Tools CPAs need to move into the future.
April 19, 2010
The personal computer and the Internet have proven to be the two technological advancements with the biggest impact on the CPA profession, according to Dana R. “Rick” Richardson, CPA.CITP, who has spoken on the topic of future technologies for 30 years.
Accountants have had to adjust to some major changes in the way they used PCs to help them run their business over the past three decades — some of the most noteworthy being VisiCalc, Lotus 1-2-3 and Excel.
As trends shift away from computers residing in the office toward mobile and Web-based software, how can CPAs ensure they are making smart investments today and into the future?
While some accountants may hesitate to purchase the hottest devices and software when they first come to market, others make the mistake of upgrading too frequently and spending too much money, said Richardson, a former national director of technology for Ernst & Young and current president of strategic technology consulting company Richardson Media & Technologies LLC.
“Practitioners who believe this is really important tend to get so involved in technology they forget they can get by with what they have and that they don’t have to upgrade every year,” he said. “They end up spending profit they could be rolling away in the bank using stuff they already have. Milk what you have much longer than you think you should.”
How can you tell when the time is right to upgrade? Richardson’s rule is never buy anything until the third version is introduced, allowing time for many of the kinks to be ironed out.
In general, CPA firms should invest five percent to 10 percent of gross revenues on technology, which incorporates hardware, software and training — and the percentage devoted to each likely will change over time, Richardson said.
Figuring out where to spend that money is the hard part. Richardson suggests selecting an internal employee to serve as a “technology ombudsman” and to stay current on the latest technology trends and brief others in the organization when new developments may impact the practice and/or its clients.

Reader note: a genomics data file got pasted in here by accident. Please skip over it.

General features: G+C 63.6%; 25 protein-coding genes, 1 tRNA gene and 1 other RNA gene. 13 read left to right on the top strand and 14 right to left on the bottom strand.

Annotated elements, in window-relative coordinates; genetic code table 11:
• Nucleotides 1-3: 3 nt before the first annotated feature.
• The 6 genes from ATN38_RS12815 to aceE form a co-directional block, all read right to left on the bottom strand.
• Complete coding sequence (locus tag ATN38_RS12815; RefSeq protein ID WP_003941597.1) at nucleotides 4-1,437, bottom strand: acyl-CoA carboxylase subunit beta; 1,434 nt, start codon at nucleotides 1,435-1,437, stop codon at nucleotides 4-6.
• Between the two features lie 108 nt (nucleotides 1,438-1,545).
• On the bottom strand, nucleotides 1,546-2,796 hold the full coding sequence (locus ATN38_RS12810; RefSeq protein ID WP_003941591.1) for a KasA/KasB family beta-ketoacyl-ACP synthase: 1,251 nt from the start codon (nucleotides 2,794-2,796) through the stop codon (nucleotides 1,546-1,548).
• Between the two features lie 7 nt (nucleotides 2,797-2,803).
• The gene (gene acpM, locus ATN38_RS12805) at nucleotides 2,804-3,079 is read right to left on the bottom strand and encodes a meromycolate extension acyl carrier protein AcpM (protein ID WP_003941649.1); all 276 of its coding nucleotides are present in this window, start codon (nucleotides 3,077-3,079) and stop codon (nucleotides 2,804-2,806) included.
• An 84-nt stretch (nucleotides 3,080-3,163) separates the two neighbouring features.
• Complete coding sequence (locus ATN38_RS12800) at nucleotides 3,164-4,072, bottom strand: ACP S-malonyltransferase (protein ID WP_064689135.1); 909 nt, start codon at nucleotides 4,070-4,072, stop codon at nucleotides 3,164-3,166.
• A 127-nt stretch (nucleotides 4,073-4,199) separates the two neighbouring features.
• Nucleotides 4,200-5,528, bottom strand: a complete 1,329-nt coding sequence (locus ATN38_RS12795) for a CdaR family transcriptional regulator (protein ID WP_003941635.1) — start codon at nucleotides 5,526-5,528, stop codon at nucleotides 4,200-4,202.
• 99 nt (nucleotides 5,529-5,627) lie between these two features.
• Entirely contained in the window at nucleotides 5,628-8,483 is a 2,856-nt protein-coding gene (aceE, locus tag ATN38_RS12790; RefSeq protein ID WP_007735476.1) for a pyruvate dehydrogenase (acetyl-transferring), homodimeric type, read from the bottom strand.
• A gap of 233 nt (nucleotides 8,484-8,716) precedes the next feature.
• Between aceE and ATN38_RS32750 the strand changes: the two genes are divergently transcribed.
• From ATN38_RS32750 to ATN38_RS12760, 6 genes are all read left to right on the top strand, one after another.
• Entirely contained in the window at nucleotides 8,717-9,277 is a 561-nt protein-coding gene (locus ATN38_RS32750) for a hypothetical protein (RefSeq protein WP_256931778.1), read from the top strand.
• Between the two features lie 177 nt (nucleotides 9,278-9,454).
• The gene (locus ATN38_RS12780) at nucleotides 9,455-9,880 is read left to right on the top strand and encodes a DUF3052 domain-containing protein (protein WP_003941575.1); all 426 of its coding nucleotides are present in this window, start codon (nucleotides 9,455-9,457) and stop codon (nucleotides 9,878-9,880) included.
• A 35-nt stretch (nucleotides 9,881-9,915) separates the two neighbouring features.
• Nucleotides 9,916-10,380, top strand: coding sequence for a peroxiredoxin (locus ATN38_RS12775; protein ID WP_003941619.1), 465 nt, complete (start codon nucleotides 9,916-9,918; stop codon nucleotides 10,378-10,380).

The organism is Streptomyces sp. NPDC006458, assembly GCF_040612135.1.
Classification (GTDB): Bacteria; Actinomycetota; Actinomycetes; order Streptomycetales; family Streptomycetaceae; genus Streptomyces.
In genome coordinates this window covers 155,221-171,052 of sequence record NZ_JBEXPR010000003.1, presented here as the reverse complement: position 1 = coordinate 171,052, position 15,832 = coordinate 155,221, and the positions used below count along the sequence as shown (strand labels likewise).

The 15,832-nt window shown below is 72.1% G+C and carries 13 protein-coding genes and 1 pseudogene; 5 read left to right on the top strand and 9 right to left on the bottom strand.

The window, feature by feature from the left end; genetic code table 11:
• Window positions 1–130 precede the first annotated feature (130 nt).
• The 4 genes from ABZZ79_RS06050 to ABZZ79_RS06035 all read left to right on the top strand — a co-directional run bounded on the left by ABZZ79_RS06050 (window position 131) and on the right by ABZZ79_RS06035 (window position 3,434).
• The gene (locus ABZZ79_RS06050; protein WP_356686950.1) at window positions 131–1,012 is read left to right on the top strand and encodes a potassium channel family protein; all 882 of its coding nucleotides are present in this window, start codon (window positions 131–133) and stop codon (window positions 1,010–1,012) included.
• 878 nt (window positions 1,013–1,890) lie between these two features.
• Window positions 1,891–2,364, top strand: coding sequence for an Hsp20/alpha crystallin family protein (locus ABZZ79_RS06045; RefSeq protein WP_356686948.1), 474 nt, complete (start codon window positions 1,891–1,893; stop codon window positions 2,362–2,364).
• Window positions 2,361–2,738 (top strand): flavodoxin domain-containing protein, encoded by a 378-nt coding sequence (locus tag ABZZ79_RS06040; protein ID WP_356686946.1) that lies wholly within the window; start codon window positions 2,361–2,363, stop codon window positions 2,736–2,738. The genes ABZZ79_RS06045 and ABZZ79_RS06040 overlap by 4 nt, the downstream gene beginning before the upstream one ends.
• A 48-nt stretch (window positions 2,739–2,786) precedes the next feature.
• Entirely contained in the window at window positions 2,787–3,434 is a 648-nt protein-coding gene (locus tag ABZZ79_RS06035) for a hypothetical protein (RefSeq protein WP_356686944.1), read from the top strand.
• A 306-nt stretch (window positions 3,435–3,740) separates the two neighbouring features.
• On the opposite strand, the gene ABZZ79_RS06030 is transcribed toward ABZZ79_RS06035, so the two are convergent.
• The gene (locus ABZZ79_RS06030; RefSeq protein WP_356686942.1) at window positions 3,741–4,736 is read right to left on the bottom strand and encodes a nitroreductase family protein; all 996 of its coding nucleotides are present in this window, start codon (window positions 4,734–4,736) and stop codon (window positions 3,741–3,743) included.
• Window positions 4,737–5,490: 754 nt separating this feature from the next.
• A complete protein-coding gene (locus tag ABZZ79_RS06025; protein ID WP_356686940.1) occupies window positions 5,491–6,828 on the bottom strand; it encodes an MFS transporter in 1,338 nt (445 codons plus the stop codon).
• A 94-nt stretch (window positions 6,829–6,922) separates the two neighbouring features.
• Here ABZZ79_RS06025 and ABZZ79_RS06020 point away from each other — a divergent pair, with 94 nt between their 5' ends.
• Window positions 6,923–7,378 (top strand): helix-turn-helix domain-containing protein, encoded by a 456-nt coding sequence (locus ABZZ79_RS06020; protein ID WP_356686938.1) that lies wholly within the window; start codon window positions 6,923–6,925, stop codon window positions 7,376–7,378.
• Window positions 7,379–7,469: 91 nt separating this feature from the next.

“You get much more out of your investment if someone is continually watching technology developments with an eye toward continued use or profitable upgrades,” he said. “Find somebody reasonably young, on the way up, who’s smart and bright and give them the chance to stay current. Devote five percent of their chargeable hours figuring out what’s happening — who’s doing what, going to conferences. Not enough firms do that. They think it’s a waste of time. It works.”
What to Watch
So, what are some things CPAs in particular should be watching today?
Cloud computing, client portals, mobile technologies and virtualization, all tie together under the over-arching theme of no longer needing to be tied to a physical office or PC, according to Richardson.
The basic architecture of personal computing — having the box resident and tying boxes together into a network — is moving to a new platform that resides in the “cloud” known as cyberspace.
“The cloud and mobility are the two areas I think will have the largest impact over the next few years. It’s absolutely clear that’s where things are going,” Richardson said.
To what degree accountants will take advantage of these Web-based applications has to do with how much they are willing to embrace change.
While many tend to focus on the security and attest issues of technologies that are related to client accounting, Richardson advocates going beyond the risks to focus on the opportunities — adopting the technologies in their own organizations to make more money, make employees more efficient or to increase the value of their company.
Client portals are an example of a technology that clients are seeking but that most accountants have yet to adopt. Clients want a place to do work, get answers and communicate with professionals. Most firms don’t offer their clients a Web-based portal in which they can do this, yet there have been several study projects surrounding audit-and-attest and security issues related to client data residing in these portals, according to Richardson. A small number of firms are already using them to offer their clients added value and sometimes to earn additional revenue. (For examples, see Client Portals, A Secure Alternative to E-Mail and Paper, Portal, CD or E-mail?)